O F : T H E
A corner is turned after breakfast the next day when Peter, the much-ridiculed domestic, secures an interview with Adeline and finally dispells the illusion of La Motte's protection against the predations of her father. " 'Your father,' interrupted Peter; 'Lord bless you, that is all fudge, to frighten you; your father, nor nobody else has ever sent after you.' " In the course of his service to La Motte, his conversations with the Marquis's staff, and listening at keyholes generally Peter has gleaned several other things of crucial importance to Adeline. First of these is that La Motte has agreed to hand custody of Adeline over to the Marquis, in fulfillment of his old scandal-shrouded debt or ransom: " 'They said a great deal, which I could make nothing of; but, at last, I heard the Marquis say, You know the terms; on these terms only will I consent to bury the past in ob--ob--oblivion--that was the word.' " The ugliness of the contract stands out in full relief upon Peter's revelation that the Marquis (who at one point offered Adeline his title) has in fact a living spouse, the Marchioness--and that everyone but Adeline has known this all along, including Madame La Motte. Finally it turns out that the appointed time for the Marquis to claim his prize has already come: " 'Monsieur La Motte then told the Marquis, if he would return to the abbey upon such a night, meaning this very night, Ma'amselle, every thing should be prepared according to his wishes; Adeline shall then be yours, my Lord, said he,--you are already acquainted with her chamber.' "

And so with Peter's help Adeline plans her escape. A delicate matter, as he points out: " 'If they miss us both at the same time, they'll guess how it is and set off directly. Could you not contrive to go first and wait for me till the hurly-burly's over? Then, while they're searching in the place under ground for you, I can slip away, and we should both be out of their reach, before they thought of pursuing us.'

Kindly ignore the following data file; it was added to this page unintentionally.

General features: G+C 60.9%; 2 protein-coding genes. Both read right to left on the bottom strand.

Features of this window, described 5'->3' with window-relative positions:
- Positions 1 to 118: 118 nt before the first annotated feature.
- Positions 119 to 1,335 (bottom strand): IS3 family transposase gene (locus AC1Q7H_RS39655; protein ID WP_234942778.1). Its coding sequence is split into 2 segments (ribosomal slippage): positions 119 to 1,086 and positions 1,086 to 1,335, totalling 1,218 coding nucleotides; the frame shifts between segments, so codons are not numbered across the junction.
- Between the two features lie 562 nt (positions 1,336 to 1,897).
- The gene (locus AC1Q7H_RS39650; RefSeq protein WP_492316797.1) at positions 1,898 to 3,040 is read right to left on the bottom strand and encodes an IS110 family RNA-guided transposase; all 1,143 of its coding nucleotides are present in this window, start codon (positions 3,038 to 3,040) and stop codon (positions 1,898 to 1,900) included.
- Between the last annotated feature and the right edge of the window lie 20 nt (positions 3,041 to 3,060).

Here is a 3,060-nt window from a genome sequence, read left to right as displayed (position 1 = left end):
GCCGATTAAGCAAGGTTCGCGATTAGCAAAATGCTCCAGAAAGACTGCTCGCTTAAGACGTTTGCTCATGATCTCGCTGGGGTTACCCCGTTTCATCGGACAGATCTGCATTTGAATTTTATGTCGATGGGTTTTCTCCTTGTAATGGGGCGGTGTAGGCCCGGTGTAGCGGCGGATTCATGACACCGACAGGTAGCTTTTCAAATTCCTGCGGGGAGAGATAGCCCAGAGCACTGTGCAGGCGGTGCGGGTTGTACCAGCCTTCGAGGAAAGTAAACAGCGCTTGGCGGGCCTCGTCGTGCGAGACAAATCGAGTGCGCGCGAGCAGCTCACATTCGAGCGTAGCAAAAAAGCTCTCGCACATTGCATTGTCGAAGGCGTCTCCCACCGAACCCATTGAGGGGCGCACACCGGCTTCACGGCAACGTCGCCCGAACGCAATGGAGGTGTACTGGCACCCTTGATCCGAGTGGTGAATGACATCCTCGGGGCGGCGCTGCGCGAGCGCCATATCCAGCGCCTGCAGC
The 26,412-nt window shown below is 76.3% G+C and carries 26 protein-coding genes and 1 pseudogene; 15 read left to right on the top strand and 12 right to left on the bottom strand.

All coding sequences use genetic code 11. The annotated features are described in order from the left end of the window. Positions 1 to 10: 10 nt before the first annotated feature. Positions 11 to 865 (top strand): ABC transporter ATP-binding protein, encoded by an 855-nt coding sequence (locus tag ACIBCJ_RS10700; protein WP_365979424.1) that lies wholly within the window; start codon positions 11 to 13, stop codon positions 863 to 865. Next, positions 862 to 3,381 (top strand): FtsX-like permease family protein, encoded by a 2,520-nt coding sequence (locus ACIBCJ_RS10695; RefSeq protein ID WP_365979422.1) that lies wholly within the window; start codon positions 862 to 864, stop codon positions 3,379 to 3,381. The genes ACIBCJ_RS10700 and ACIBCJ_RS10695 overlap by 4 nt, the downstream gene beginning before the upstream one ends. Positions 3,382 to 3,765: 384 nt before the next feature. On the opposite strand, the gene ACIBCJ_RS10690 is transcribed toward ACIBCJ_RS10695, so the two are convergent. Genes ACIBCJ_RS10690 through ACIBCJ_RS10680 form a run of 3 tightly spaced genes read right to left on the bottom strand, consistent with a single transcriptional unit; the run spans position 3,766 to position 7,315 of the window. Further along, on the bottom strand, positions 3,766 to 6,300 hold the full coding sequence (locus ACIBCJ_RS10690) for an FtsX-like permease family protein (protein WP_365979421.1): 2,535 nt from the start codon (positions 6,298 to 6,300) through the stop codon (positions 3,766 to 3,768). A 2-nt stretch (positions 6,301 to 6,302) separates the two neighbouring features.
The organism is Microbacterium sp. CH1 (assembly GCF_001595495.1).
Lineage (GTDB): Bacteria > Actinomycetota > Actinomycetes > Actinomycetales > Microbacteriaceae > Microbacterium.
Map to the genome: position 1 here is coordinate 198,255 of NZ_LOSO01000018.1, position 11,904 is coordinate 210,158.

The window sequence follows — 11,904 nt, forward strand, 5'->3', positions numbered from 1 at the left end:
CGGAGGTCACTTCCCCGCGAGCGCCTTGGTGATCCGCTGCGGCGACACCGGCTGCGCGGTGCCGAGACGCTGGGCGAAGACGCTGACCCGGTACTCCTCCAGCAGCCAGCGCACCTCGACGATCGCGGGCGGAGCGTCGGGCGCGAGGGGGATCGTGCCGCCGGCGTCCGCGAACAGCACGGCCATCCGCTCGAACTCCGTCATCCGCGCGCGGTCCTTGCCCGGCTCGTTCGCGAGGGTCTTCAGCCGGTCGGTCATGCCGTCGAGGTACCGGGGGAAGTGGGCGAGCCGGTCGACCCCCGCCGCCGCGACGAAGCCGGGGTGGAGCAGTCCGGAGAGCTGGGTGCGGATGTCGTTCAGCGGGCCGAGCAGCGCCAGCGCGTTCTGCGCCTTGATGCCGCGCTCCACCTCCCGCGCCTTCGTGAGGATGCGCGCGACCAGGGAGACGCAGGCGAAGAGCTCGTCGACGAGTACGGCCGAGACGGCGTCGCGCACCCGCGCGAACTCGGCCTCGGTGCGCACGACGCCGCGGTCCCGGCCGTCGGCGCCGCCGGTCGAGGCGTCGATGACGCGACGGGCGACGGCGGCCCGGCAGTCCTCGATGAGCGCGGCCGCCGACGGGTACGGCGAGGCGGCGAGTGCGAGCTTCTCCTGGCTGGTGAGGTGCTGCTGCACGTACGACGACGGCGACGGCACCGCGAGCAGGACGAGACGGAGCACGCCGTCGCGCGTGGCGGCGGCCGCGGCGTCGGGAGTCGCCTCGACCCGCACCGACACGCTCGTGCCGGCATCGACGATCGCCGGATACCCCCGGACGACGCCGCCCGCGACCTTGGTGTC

"Adeline agreed to the truth of this, and was somewhat surprized at Peter's sagacity. She inquired if he knew of any place in the neighborhood of the abbey, where she could remain concealed until he came with a horse. 'Why yes, Madam, there is a place, now I think of it, where you may be safe enough, for nobody goes near: but they say it's haunted, and, perhaps, you would not like to go there.... It is an old tomb that stands in the thickest part of the forest about a quarter mile off the nearest way, and almost a mile the other. When my master used to hide himself so much in the forest, I have followed him somewhere hereabouts, but I did not find the tomb till t'other day.' " Now if you're like me at this point you're like "Hold up--'used to'? What sort of affrightment has La Motte suffered, which could part him from his solitary habits? As if the idea of concealing Adeline in his obscure recess weren't creepy enough!"


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